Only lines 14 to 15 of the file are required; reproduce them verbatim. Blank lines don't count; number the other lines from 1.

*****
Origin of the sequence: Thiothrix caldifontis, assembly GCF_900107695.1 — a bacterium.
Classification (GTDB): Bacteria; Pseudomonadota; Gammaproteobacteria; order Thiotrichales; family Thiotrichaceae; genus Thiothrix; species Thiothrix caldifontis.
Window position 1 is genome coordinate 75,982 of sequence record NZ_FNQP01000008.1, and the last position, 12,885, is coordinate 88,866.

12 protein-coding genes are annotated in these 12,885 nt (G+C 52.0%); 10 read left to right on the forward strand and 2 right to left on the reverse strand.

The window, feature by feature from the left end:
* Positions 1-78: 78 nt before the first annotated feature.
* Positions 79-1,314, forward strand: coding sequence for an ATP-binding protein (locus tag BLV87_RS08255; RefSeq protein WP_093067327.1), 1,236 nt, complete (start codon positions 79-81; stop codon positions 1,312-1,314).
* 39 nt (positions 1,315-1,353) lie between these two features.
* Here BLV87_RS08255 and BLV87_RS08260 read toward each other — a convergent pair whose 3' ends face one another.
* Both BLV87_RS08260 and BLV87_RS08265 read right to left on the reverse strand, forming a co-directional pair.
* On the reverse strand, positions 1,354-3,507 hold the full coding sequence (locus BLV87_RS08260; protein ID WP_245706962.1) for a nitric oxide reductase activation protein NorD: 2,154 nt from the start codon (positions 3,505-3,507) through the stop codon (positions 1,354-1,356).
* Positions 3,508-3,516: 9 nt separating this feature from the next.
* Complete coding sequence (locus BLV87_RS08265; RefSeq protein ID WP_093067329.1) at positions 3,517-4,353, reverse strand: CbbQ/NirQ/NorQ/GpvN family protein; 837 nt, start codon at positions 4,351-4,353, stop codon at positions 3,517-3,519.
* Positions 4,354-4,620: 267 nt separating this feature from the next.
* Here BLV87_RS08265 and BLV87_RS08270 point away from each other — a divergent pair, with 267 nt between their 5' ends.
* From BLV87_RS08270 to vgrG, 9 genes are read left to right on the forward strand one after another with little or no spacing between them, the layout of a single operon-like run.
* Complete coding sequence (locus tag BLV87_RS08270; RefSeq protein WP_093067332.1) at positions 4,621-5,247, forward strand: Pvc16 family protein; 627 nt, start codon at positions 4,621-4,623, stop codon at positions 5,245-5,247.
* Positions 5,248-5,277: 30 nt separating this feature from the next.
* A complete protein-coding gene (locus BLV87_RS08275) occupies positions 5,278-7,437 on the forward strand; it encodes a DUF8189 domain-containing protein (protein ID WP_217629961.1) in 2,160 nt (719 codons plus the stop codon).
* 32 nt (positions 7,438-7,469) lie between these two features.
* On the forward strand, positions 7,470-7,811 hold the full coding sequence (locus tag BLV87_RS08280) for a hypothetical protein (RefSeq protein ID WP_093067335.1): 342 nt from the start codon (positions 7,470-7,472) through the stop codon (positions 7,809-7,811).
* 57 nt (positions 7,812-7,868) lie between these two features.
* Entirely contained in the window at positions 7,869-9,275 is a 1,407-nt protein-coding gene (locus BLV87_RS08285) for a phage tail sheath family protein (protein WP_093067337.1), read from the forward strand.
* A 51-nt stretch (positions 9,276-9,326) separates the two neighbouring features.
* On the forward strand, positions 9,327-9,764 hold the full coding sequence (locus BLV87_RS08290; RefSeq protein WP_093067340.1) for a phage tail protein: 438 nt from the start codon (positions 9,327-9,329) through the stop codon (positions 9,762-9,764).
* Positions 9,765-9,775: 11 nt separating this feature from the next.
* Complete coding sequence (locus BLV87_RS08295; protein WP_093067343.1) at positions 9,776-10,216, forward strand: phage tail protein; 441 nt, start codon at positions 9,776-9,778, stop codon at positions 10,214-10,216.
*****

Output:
* Positions 4,354-4,620: 267 nt separating this feature from the next.
* Here BLV87_RS08265 and BLV87_RS08270 point away from each other — a divergent pair, with 267 nt between their 5' ends.